By this time, Ben’s condition was so severe that his legs were very unsteady, so he was very careful about falling. On the playground, there were these little platforms with poles where a child can jump from one to the next and reach a perch on the other side. I asked Ben if he wanted to try it. He smiled and said, “Oh no, Papa.”

To my complete surprise, a few minutes later Ben came to me full of courage and said, “Papa I want to do it.” Amazed, I helped him up and held his hand as he jumped to each successive platform. When he reached the last platform, he swung around the pole in triumph and looked me in the eye, saying, “Papa, I Made It!!”

I looked back at him and said, “You sure did, Ben.

”

The next morning, Ben slipped away to be with Jesus in the arms of his mother, our daughter Elizabeth. He had told us for months that Jesus was coming to pick him up, and on that gorgeous Texas Spring morning in April, Ben “made it.”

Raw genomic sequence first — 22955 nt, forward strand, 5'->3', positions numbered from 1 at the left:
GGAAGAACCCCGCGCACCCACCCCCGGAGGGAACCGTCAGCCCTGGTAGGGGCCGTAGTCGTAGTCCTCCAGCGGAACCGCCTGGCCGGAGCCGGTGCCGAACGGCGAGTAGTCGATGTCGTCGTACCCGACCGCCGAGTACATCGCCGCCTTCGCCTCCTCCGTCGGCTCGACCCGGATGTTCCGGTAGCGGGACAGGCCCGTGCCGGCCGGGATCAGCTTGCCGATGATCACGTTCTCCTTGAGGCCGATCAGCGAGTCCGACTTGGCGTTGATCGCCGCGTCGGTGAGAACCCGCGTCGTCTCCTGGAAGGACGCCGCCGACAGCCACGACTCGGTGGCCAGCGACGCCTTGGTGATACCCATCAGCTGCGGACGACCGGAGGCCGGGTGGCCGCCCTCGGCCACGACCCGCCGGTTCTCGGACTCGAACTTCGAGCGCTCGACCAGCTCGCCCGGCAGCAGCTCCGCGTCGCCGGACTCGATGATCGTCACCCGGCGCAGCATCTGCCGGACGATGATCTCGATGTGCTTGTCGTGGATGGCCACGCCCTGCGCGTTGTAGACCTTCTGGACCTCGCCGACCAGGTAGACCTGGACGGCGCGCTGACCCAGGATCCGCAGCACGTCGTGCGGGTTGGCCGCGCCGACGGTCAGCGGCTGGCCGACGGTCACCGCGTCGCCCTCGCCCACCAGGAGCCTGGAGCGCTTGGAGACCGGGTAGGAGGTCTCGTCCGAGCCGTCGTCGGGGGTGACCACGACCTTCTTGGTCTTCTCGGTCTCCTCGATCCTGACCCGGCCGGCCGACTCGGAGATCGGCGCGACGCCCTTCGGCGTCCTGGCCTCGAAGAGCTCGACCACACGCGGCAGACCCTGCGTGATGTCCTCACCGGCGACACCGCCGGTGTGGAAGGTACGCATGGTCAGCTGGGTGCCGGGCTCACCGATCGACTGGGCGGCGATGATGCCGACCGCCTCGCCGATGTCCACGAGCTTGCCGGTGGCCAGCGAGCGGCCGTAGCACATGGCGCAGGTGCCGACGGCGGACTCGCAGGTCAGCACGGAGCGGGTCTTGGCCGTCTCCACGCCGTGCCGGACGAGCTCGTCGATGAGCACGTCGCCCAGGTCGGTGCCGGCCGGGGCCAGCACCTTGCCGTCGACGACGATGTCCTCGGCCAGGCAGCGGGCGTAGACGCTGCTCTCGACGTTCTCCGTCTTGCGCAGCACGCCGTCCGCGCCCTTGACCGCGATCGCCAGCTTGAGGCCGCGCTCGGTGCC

Around the world and in the United States, there are millions of children without families, whose hearts have little hope. But the Church of the Living God is stepping up to be Christ, a kinsman redeemer to these children. It only takes one church to make a difference. One family to make a difference in the life of a child whom the world often says does not even have a life worth living.

November 6th is Orphan Sunday. During that week, as we do once a year, we and our partners at Cry of the Orphan and The Christian Alliance for Orphans seek to raise awareness and provide on ramps for orphan ministry in the North American Church.

We have two great suggestions for you to rally your church and family to this cause this year. First, The Orphan’s Table. This family-based activity will help you to give vision to your family by spending one meal during Orphan Sunday week eating a meal that would be typical for orphans. There is a discussion guide to help you. You can learn more by clicking here.